This topic has 5 replies, 6 voices, and was last updated 5 years, 9 months ago by RaeKuhn.

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  • #14914
      • Experience: 20+ years
      • Scenic Status: Full Time Regular

      Partner Member

      As Scenic Artists, we occupy a tiny slice of the “Live Entertainment Industry.” If you are working in Theatre, Film, TV, Museums, Trade Shows or Theme Parks its all about the same thing right? Not right?

      So the question is “How do you define what we ‘do’ as Professional Scenic Artists?

      I’d love it if your answer could be ‘tweet style’ : 240 characters or less (but to be honest I’m not counting.)

        • Experience: 5-10 years
        • Scenic Status: Full Time Regular

        We are a solution to a problem. Be it fine finishes or paint spattered about, it’s up to us to figure out how to do whatever needs to be done.

         Angelique Powers
          • Experience: 20+ years
          • Scenic Status: Full Time Regular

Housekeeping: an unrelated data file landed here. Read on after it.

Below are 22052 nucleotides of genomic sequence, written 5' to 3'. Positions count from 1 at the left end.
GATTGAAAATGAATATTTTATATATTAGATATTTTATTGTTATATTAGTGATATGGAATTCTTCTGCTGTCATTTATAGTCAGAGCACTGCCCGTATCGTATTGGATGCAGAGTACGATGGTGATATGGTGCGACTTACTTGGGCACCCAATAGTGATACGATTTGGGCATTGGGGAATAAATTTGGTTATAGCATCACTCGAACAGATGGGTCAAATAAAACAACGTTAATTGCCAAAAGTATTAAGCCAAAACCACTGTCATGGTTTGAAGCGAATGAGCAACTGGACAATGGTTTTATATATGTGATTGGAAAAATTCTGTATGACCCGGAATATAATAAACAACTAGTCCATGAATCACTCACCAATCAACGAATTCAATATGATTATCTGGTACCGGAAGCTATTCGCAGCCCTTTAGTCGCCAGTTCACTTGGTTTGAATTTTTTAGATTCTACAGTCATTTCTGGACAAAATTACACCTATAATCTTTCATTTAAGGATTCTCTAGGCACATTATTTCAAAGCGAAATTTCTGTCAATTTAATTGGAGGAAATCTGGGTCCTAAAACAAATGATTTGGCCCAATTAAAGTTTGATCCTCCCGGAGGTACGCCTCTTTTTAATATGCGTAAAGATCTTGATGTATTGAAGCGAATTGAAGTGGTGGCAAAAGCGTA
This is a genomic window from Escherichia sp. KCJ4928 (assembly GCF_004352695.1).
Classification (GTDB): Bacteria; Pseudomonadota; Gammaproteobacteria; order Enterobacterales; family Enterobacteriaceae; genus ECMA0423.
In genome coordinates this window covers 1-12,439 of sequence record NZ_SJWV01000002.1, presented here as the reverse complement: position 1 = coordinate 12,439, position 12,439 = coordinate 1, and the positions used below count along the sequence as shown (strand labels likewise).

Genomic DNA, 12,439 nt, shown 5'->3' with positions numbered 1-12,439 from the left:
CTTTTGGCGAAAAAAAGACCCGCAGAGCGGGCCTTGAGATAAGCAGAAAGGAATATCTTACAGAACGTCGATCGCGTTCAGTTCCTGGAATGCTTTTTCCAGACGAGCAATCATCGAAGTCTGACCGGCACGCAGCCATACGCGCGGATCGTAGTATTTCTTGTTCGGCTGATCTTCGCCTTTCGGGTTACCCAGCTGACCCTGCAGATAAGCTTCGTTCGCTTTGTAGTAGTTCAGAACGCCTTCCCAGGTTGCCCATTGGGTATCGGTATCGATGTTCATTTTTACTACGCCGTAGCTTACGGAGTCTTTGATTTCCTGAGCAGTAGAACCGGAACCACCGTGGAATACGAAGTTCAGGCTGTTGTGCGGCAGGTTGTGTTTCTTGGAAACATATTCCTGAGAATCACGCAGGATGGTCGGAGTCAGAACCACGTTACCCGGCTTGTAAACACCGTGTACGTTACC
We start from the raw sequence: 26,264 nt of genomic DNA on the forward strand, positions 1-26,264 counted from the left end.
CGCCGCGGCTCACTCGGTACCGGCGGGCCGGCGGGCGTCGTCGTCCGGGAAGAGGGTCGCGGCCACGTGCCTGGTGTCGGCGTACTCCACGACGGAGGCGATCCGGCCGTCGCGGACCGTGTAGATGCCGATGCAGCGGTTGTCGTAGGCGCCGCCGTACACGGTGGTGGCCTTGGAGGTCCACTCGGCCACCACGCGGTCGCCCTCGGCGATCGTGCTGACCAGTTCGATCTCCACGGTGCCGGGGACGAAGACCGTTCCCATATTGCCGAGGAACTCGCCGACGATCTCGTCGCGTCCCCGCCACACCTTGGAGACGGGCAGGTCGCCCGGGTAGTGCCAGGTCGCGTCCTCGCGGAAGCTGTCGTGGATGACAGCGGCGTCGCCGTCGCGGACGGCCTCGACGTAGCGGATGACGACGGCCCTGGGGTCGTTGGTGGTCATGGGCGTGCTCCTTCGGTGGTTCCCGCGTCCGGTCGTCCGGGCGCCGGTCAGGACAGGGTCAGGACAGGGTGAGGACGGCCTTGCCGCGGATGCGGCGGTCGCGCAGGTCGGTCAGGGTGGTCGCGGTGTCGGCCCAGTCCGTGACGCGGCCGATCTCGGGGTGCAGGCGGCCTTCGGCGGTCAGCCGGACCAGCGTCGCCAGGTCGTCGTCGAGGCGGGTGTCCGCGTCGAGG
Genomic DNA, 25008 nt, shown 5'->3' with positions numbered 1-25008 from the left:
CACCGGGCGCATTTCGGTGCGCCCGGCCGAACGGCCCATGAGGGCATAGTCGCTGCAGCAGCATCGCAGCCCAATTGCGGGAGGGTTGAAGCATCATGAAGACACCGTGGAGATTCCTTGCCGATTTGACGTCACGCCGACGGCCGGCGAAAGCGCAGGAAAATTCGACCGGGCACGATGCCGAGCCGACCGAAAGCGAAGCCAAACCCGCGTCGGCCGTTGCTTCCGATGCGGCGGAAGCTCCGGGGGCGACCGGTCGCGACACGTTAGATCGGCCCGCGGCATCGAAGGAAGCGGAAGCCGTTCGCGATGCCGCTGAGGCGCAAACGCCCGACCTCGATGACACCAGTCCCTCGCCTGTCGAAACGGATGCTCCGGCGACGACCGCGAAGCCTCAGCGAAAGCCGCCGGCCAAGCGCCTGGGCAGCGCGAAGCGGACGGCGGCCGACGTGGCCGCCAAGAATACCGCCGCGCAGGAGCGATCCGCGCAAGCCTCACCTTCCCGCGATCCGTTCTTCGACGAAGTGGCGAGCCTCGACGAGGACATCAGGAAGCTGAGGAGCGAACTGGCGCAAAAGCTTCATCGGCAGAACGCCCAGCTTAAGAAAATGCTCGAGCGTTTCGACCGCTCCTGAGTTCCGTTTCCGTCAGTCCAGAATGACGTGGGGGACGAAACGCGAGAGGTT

Member Member

          My fun answer is “I’m a human photocopier, set to enlarge, with photoshop capabilities”

          The definition I give to students: “My job is to work alongside the TD to turn the designer’s vision into reality; whether that means with paint, textures, carving, & what-nots; all while trying to stay with-in the budgets of time & money.

          What doesn’t fit into the “240 characters” are: years of art history, fine art techniques, basic chemistry, product knowledge, safety training, and the magic wand to make paint stick to anything, except for that one thing that wants to change in front of a live audience”


          My two snarky answers:

          1. My job isn’t accomplished by magic, elves or a computer.

          2. I paint and get paid for it.

          ….but no one likes snarky answers, really.

           Nicole Deibert
            • Experience: 20+ years
            • Scenic Status: Full Time Regular

            I take what the designer envisions, interpret it and bring it to life using many different materials, textures and paints.


            My quick answer when we’re all introducing ourselves every year to the new interns is, “I give the naked set clothes.” Or “I make the wood not look like wood.” (which only works because we dont do the faux scenic wood painting at our theater)

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